Originally posted on medium.

## Leveraging the powerful bitwise operator

How to swap two variables in place?

No matter which programming language you are using, the answer is always the XOR trick:

```
a = 5
b = 7
a = a ^ b
b = a ^ b
a = a ^ b
print(a,b)
# 7 5
```

If you are a Python developer, you may think that the following way is also in place:

`a,b = b,a`

In fact, based on the explanation from the official document of Python, this swapping is neither XOR-based nor in-place. It creates a temporary tuple to store the values of `a`

and `b`

before reassigning them.

In most cases, the difference in performance between the XOR-based in-place swapping and the tuple-based swapping in Python is negligible.

However, XOR-based swapping can be useful in some special scenarios. For example, if you have an embedded system with limited memory and need to swap two large buffers and there isn’t room to create a third temporary buffer, the XOR technique makes it possible to do the swap. (Thanks

for pointing out this and providing the use case.)

The XOR operation may seem intimidating for beginners. But applying it properly can make your programs neater, faster, and better.

This article will help you have a solid understanding of the XOR operator and introduce 5 commonly-used XOR tricks in the programming world.

# Background Knowledge: An Overview of the XOR Operator

The XOR, which stands for “exclusive OR”, is a logical operation that is widely used in programming and digital circuit design.

## The truth table of XOR operations

The XOR operation takes two inputs and returns a result based on the following truth table:

As the above table shows, the XOR operation returns a 1 if and only if one of the inputs is 1. If both inputs are the same (both 0 or both 1), the XOR operation returns 0.

## Key properties of XOR operations

Based on the truth table of XOR, it’s easy to summarise that XOR operations have the following properties:

- Commutative:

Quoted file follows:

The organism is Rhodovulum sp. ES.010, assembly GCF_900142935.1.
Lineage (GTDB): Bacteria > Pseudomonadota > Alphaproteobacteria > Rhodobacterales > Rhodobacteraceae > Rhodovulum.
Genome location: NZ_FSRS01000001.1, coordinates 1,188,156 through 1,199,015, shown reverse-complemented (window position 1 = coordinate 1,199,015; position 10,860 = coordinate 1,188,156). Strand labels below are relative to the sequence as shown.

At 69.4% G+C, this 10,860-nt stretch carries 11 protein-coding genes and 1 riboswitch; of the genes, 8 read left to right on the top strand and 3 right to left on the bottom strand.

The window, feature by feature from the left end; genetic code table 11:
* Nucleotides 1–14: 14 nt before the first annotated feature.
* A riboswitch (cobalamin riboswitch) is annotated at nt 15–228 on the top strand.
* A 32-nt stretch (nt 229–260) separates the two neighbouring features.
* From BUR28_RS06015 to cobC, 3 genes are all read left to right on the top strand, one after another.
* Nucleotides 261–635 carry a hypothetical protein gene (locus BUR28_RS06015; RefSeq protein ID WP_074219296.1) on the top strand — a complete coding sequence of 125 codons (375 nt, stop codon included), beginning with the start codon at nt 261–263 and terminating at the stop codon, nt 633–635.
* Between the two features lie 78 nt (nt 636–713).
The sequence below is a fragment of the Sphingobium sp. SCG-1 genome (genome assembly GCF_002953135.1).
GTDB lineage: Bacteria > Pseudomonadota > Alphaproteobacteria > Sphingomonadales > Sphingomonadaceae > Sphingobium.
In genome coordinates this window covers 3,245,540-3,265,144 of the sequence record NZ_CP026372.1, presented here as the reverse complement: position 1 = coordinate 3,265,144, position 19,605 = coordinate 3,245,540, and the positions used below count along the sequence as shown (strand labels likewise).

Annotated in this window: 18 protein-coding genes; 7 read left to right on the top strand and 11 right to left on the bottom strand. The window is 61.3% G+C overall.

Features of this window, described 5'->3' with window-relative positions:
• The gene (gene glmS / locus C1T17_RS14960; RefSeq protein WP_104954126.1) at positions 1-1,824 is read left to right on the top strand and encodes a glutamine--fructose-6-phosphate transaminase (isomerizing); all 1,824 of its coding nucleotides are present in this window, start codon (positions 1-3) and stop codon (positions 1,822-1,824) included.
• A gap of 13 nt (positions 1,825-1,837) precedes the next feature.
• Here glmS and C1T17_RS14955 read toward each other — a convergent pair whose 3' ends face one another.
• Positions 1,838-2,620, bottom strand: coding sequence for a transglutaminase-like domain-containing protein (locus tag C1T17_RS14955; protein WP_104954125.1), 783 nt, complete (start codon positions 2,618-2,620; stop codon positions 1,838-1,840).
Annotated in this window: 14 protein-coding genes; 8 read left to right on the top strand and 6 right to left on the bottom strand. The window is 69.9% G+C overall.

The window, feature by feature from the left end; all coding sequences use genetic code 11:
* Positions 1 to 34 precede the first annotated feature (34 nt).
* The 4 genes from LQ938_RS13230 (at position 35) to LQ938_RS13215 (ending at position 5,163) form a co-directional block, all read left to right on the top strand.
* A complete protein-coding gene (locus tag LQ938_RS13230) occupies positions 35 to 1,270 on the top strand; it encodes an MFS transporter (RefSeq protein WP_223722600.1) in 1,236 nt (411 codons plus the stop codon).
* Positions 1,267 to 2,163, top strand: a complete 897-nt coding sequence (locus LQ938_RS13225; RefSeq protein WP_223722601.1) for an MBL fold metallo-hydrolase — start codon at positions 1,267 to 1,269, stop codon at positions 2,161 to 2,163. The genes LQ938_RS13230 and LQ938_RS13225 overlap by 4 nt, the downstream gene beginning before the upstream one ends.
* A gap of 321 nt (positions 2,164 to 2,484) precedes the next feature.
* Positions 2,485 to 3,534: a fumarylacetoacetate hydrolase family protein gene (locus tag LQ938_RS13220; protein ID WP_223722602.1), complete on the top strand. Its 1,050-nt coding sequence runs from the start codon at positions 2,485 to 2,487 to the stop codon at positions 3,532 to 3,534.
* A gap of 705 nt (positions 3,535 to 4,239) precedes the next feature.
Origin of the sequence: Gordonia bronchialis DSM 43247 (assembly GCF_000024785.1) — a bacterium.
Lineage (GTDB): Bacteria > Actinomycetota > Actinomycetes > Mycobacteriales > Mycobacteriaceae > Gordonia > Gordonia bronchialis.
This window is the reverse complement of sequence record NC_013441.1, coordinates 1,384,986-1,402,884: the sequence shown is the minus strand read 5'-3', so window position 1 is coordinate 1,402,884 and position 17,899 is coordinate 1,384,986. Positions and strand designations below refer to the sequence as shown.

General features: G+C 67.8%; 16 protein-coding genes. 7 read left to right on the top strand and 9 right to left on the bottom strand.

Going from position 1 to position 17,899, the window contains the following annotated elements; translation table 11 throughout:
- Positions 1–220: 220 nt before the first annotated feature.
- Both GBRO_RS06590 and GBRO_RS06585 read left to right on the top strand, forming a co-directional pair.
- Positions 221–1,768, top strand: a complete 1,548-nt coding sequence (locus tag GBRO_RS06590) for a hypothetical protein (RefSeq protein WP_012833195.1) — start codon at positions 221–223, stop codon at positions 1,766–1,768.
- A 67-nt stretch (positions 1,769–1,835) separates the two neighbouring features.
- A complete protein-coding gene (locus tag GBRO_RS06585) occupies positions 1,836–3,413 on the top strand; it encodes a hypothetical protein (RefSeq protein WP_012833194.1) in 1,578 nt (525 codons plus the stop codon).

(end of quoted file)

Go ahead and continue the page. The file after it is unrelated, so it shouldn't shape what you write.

`a^b == b^a`

2. Associative:

`a^(b^c) == (a^b)^c == (a^c)^b.`

3. Any number XOR’ed with itself evaluates to 0.

`a^a==0`

4. Any number XOR’ed with 0 remains unchanged.

`a^0 == a`

Now, there are some awesome usages of XOR that leverage its properties skillfully.

# 1. Data Backup with XOR

RAID, which stands for “redundant array of inexpensive disks” is a commonly-used technique for protecting your data. There are different RAID levels to set how much storage will be used for backup.

Under the hood, it’s just based on XOR operations.

For example, you have two files `x`

and `y`

. Of course, the safest way to backup your data is saving two copies for `x`

and `y`

respectively. However, you may not have enough storage space for saving these two copies.

Here comes the XOR trick.

You can save a file `z`

that is equal to `x^y`

.

If you lost `x`

or `y`

, you can always use another one to do the XOR operation with `z`

and get the lost one.

For instance, if we lost `y`

, since `z=x^y`

, so we can get `y`

through `x^z=x^x^y=y`

.

Of course, we cannot restore anything if we lost `x`

and `y`

at the same time. But it’s a lower probability event. The trade-off between storage costs and data protection is the philosophy of RAID.

# 2. XOR Cipher

The XOR cipher is a classic algorithm in cryptography. Its idea is pretty simple:

Do the XOR operation between plaintext and a key to produce the ciphertext.

`text ^ key = cipherText`

Do the XOR operation between the ciphertext and the key again to get the original plaintext:

`cipherText ^ key = text`

Of course, this method itself is too simple, so it’s commonly used as a component in more complex ciphers.

# 3. Detect Unexpected Data

Data cleaning is an essential skill for data scientists. In some cases, the XOR operations can help you detect unexpected data conveniently.

For instance, there is a list of data, and all its items except one appear twice. What is the fastest way to detect that item?

Without a doubt, the answer is to use the XOR operation.

If we have a list `[a,a,d,b,c,b,c]`

, we can just do XOR operations to them all, and the left one in the result is the item that only appears once:

`a^a^d^b^c^b^c = 0^d = d`

# 4. **Xorshift: An XOR-Based Algorithm for **Random Number Generators

The Xorshift algorithm is a classic pseudorandom number generator invented by George Marsaglia.

As its name implies, this generator is based on XOR operations. Due to space limitations, this article will not go into the detailed implementation of this algorithm. Since the original paper describes it perfectly.

# 5. Swap Two Variables in Place

As mentioned in the beginning, using XOR is a way to swap two variables in place. Let’s zoom in on the details of it.

Here we have two variables `a`

and `b`

.

```
a = 5
b = 7
```

And then we need three XOR operations to swap them:

```
a = a ^ b
b = a ^ b
a = a ^ b
```

What happened after each XOR operation?

After the first `a=a^b`

, a is `5^7`

and b is `7`

.

After the `b=a^b`

, a is `5^7`

and b is `5^7^7`

.

After the final `a=a^b`

, a is `5^7^5^7^7`

and b is `5^7^7`

.

Based on the XOR properties, we can easily get the `5^7^5^7^7`

is 7 and the `5^7^7`

is 5.

Therefore, a is 7 and b is 5 now. 👏

# Conclusion

XOR (exclusive OR) is a powerful bitwise operation that can be used in a wide variety of scenarios. Some of the most useful XOR tricks include data backup, XOR cipher, unexpected data detection, random numbers generator, and swapping two variables in place.

By understanding XOR properties and some common XOR tricks, making your code more elegant is not a dream. 😎

Source: medium